On April 8, 2018, police violently clashed with University of Dhaka student protesters reportedly leaving at least one hundred injured.
The students had blockaded one of the Dhaka’s busiest intersections in a protest demanding that Parliament discuss reforms of the country’s civil service quota system. After five hours of the students’ protest, police began firing tear gas, rubber bullets, and water cannons at the students, who retaliated by throwing bricks and rocks. Police used batons to beat back the students.
That night as more police arrived, some student protesters reportedly vandalized the home of the University of Dhaka’s vice-chancellor and the Fine Arts Institute, and lit two cars on fire. Police detained 15 student protesters. At least one hundred students were injured during the day’s protest.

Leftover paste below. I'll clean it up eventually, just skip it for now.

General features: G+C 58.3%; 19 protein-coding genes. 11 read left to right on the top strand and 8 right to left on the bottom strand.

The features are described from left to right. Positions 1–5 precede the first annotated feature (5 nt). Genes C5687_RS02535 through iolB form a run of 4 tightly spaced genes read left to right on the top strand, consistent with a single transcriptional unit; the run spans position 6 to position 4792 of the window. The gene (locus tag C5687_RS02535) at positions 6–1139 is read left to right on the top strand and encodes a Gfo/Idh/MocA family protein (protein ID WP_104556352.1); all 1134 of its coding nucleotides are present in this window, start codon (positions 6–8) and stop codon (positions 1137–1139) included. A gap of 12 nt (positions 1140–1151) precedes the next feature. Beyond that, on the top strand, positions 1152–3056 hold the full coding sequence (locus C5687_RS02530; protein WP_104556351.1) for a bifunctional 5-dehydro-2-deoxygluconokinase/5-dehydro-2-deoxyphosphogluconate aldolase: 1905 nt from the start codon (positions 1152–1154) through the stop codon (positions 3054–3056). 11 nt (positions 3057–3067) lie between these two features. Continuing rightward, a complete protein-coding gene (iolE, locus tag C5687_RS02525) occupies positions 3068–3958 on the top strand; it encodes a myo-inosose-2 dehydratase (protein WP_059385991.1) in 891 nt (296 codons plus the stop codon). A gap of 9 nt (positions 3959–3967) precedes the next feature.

Scholars at Risk is concerned about violent clashes between police and student protesters. While state authorities have a legitimate interest in maintaining order, they must do so in ways that are proportional to the situation, minimize the risk of physical injury, and otherwise respect freedom of expression, freedom of assembly, and other applicable human rights standards. Likewise, while students have a right to protest and otherwise engage in expressive activities, that does not include violence or destruction of property. In addition to the harm to the immediate victims, such incidents undermine academic freedom, institutional autonomy, and democratic society generally.